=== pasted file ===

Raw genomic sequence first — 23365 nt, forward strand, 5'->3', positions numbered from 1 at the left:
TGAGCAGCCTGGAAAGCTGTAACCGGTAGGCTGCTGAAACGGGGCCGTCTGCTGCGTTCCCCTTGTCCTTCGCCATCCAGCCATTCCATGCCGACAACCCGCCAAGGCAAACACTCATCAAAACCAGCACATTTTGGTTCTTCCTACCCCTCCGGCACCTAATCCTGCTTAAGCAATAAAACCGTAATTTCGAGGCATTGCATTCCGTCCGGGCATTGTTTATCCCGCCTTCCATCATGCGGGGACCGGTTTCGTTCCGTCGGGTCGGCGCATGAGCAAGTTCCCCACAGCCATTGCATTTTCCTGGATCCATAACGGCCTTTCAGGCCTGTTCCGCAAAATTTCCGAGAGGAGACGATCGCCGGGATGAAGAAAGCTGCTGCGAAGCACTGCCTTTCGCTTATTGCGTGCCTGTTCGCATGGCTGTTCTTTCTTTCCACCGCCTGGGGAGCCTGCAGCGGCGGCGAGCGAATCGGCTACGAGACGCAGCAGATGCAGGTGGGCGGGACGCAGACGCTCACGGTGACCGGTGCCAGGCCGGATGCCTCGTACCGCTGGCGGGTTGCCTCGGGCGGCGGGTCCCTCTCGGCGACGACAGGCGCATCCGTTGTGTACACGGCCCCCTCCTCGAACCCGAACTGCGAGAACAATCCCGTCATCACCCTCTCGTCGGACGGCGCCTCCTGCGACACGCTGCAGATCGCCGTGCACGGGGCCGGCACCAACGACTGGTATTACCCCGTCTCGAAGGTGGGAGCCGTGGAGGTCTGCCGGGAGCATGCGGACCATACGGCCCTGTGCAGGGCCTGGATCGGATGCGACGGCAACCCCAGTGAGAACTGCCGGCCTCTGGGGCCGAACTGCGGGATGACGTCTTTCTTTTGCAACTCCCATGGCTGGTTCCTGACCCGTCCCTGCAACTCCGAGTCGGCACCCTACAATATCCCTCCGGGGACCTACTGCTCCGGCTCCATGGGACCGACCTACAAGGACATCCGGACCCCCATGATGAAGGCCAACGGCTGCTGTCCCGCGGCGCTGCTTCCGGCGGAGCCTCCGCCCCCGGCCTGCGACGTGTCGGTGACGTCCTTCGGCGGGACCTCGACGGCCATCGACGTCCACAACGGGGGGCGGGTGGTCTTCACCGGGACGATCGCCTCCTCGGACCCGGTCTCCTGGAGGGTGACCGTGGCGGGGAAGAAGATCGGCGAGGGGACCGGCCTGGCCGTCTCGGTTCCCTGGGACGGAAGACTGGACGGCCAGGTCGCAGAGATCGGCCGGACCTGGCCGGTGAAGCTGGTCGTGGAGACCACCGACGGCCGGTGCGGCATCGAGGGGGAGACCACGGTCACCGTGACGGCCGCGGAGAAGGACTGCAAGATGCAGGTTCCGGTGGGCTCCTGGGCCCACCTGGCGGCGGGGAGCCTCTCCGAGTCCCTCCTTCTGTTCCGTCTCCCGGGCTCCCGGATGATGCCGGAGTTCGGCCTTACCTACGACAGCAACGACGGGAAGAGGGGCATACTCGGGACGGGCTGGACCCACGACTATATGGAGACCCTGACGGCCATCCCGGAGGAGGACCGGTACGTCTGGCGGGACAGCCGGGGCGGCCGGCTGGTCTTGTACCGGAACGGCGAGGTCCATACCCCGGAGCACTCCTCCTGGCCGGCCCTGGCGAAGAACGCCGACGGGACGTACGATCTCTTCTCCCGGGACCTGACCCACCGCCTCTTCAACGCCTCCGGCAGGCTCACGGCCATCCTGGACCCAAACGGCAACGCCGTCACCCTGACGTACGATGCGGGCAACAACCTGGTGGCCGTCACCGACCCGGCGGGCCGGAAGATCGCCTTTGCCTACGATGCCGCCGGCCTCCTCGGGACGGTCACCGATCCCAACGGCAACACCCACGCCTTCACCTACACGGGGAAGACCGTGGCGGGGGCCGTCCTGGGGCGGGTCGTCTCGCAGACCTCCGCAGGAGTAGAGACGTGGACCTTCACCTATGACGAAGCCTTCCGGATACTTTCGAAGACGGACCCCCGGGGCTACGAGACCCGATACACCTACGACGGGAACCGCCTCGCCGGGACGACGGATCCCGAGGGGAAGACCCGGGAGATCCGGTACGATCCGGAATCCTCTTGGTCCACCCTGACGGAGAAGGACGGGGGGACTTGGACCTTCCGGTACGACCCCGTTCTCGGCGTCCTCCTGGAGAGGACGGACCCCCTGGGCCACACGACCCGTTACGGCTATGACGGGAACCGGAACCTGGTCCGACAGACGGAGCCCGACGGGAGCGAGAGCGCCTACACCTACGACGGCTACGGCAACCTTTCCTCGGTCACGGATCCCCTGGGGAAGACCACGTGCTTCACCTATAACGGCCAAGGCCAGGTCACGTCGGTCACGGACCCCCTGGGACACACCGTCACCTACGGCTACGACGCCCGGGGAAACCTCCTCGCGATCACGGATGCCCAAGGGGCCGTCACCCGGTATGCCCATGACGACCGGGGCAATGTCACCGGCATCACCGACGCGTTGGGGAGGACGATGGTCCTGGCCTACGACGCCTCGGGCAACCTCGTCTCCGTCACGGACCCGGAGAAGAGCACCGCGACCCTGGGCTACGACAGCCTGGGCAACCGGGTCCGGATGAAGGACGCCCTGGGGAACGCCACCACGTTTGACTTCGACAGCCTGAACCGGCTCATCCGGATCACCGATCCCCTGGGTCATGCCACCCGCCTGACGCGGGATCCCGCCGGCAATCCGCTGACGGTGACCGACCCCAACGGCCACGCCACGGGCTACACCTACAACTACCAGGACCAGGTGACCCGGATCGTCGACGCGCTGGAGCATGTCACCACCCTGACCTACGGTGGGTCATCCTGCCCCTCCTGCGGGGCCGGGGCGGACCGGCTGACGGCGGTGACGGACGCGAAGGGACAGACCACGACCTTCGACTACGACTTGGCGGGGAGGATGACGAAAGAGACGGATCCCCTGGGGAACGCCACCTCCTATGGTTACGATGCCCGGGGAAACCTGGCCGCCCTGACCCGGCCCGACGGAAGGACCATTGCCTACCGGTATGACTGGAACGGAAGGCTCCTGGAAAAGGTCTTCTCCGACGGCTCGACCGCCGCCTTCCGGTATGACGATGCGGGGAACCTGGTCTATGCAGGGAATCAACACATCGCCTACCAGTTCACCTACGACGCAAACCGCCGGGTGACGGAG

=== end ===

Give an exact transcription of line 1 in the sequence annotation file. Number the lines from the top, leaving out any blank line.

Raw genomic sequence first — 23365 nt, forward strand, 5'->3', positions numbered from 1 at the left: